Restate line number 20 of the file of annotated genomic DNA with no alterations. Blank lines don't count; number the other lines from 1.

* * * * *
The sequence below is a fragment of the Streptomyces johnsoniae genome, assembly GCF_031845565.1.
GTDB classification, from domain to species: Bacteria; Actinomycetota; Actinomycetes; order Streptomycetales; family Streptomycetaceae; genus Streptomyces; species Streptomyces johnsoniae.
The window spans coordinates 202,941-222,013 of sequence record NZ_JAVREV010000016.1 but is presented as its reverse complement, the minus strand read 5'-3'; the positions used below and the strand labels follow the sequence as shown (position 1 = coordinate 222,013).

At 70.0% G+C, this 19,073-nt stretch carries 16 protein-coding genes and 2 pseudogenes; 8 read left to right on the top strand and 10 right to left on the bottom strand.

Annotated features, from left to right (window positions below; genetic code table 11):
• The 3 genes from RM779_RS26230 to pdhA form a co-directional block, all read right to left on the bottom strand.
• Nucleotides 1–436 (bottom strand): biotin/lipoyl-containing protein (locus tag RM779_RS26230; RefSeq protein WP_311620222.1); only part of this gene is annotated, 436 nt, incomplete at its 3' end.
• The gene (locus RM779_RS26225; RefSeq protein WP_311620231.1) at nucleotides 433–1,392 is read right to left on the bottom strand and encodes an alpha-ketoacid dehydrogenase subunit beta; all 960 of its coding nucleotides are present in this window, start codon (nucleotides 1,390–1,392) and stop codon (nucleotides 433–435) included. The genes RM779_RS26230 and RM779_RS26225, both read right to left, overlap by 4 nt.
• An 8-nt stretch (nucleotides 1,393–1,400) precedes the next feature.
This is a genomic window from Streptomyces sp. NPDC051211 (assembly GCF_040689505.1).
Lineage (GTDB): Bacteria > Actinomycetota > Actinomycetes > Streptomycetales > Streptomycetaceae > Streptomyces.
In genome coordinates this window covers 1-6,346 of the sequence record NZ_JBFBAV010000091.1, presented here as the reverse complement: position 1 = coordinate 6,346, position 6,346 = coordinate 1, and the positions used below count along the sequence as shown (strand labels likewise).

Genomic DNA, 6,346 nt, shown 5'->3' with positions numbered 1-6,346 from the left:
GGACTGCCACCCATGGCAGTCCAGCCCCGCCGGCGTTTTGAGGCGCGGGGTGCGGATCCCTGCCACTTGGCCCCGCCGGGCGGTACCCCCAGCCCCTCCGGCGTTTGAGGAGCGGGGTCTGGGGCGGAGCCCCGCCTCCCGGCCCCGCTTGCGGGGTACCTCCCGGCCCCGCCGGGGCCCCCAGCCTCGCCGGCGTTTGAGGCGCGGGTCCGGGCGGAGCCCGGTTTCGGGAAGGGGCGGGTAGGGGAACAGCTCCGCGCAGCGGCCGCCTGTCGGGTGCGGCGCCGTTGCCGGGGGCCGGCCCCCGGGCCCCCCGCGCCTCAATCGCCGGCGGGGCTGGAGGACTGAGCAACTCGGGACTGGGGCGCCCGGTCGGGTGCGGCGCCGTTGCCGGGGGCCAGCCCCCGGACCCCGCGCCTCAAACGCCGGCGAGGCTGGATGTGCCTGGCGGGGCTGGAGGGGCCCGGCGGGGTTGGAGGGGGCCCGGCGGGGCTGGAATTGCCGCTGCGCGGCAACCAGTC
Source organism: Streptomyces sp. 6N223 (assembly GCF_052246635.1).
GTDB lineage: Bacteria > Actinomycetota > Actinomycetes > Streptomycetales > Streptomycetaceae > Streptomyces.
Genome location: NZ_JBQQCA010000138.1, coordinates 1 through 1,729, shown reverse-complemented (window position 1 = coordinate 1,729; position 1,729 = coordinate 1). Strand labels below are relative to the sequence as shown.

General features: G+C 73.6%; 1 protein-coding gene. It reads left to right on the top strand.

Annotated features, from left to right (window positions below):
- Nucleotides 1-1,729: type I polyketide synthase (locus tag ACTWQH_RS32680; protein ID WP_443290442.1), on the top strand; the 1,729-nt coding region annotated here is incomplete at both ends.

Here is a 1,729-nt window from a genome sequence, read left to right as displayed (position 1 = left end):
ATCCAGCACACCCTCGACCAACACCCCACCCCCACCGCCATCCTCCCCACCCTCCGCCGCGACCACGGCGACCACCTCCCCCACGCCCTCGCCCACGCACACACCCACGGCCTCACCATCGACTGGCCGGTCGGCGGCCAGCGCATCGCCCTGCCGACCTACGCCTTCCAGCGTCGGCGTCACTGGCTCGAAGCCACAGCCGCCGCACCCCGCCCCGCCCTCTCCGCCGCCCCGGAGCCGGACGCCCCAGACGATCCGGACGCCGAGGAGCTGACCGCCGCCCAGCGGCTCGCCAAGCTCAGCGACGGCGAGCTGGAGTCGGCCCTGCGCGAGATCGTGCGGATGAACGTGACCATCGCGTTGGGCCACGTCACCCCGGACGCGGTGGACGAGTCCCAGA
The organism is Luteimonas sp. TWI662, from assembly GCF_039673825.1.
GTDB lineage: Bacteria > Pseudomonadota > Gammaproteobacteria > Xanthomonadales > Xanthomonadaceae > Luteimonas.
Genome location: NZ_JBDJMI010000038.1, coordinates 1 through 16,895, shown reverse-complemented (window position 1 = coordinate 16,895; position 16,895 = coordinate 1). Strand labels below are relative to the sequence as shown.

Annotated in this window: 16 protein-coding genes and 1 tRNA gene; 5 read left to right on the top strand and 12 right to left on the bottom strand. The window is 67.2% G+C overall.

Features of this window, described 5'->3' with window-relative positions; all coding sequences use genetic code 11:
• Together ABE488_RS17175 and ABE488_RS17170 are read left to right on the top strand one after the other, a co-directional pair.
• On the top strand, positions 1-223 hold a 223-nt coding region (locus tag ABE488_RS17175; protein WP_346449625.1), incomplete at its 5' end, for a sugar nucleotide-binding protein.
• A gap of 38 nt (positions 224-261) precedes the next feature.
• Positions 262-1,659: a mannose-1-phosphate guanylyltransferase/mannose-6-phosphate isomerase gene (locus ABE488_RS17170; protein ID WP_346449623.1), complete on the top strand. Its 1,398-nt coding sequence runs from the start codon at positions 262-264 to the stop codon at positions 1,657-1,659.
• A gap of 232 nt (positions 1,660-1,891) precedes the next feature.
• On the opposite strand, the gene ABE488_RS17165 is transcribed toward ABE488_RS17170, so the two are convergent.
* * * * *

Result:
- Nucleotides 1-1,729: type I polyketide synthase (locus tag ACTWQH_RS32680; protein ID WP_443290442.1), on the top strand; the 1,729-nt coding region annotated here is incomplete at both ends.